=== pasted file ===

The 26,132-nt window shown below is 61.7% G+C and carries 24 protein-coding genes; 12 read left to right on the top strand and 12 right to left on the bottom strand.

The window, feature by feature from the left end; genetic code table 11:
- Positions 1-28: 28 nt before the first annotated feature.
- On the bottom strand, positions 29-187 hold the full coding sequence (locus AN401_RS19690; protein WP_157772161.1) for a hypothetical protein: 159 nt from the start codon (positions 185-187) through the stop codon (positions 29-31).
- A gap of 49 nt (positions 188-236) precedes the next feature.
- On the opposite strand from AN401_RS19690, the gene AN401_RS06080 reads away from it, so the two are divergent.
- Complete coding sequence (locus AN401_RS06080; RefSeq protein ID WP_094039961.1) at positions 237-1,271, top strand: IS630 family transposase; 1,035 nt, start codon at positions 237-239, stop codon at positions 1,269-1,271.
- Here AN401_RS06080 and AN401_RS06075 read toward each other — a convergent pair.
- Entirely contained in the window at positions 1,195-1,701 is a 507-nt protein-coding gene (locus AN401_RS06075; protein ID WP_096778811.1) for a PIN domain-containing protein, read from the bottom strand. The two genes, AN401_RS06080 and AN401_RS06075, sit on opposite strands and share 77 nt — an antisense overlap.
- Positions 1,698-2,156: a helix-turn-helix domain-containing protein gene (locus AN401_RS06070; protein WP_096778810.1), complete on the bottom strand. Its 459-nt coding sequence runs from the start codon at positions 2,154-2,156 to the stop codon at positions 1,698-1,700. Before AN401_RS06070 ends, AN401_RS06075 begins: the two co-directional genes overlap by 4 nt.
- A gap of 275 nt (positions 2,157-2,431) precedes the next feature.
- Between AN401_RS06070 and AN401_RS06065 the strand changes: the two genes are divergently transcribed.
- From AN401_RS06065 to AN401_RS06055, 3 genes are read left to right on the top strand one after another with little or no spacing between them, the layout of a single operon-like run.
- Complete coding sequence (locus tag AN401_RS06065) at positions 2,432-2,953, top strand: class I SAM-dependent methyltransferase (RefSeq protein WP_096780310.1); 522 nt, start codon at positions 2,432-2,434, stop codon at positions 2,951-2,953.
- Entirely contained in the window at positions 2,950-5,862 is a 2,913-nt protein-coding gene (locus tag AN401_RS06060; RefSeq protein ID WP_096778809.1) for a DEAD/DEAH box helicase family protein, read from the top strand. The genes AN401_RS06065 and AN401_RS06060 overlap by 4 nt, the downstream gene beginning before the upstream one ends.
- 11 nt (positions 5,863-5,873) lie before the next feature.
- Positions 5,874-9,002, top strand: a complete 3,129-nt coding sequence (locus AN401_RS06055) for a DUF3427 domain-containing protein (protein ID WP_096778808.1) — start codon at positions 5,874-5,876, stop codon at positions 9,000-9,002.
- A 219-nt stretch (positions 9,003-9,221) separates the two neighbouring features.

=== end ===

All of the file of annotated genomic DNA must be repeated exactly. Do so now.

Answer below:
The 26,132-nt window shown below is 61.7% G+C and carries 24 protein-coding genes; 12 read left to right on the top strand and 12 right to left on the bottom strand.

The window, feature by feature from the left end; genetic code table 11:
- Positions 1-28: 28 nt before the first annotated feature.
- On the bottom strand, positions 29-187 hold the full coding sequence (locus AN401_RS19690; protein WP_157772161.1) for a hypothetical protein: 159 nt from the start codon (positions 185-187) through the stop codon (positions 29-31).
- A gap of 49 nt (positions 188-236) precedes the next feature.
- On the opposite strand from AN401_RS19690, the gene AN401_RS06080 reads away from it, so the two are divergent.
- Complete coding sequence (locus AN401_RS06080; RefSeq protein ID WP_094039961.1) at positions 237-1,271, top strand: IS630 family transposase; 1,035 nt, start codon at positions 237-239, stop codon at positions 1,269-1,271.
- Here AN401_RS06080 and AN401_RS06075 read toward each other — a convergent pair.
- Entirely contained in the window at positions 1,195-1,701 is a 507-nt protein-coding gene (locus AN401_RS06075; protein ID WP_096778811.1) for a PIN domain-containing protein, read from the bottom strand. The two genes, AN401_RS06080 and AN401_RS06075, sit on opposite strands and share 77 nt — an antisense overlap.
- Positions 1,698-2,156: a helix-turn-helix domain-containing protein gene (locus AN401_RS06070; protein WP_096778810.1), complete on the bottom strand. Its 459-nt coding sequence runs from the start codon at positions 2,154-2,156 to the stop codon at positions 1,698-1,700. Before AN401_RS06070 ends, AN401_RS06075 begins: the two co-directional genes overlap by 4 nt.
- A gap of 275 nt (positions 2,157-2,431) precedes the next feature.
- Between AN401_RS06070 and AN401_RS06065 the strand changes: the two genes are divergently transcribed.
- From AN401_RS06065 to AN401_RS06055, 3 genes are read left to right on the top strand one after another with little or no spacing between them, the layout of a single operon-like run.
- Complete coding sequence (locus tag AN401_RS06065) at positions 2,432-2,953, top strand: class I SAM-dependent methyltransferase (RefSeq protein WP_096780310.1); 522 nt, start codon at positions 2,432-2,434, stop codon at positions 2,951-2,953.
- Entirely contained in the window at positions 2,950-5,862 is a 2,913-nt protein-coding gene (locus tag AN401_RS06060; RefSeq protein ID WP_096778809.1) for a DEAD/DEAH box helicase family protein, read from the top strand. The genes AN401_RS06065 and AN401_RS06060 overlap by 4 nt, the downstream gene beginning before the upstream one ends.
- 11 nt (positions 5,863-5,873) lie before the next feature.
- Positions 5,874-9,002, top strand: a complete 3,129-nt coding sequence (locus AN401_RS06055) for a DUF3427 domain-containing protein (protein ID WP_096778808.1) — start codon at positions 5,874-5,876, stop codon at positions 9,000-9,002.
- A 219-nt stretch (positions 9,003-9,221) separates the two neighbouring features.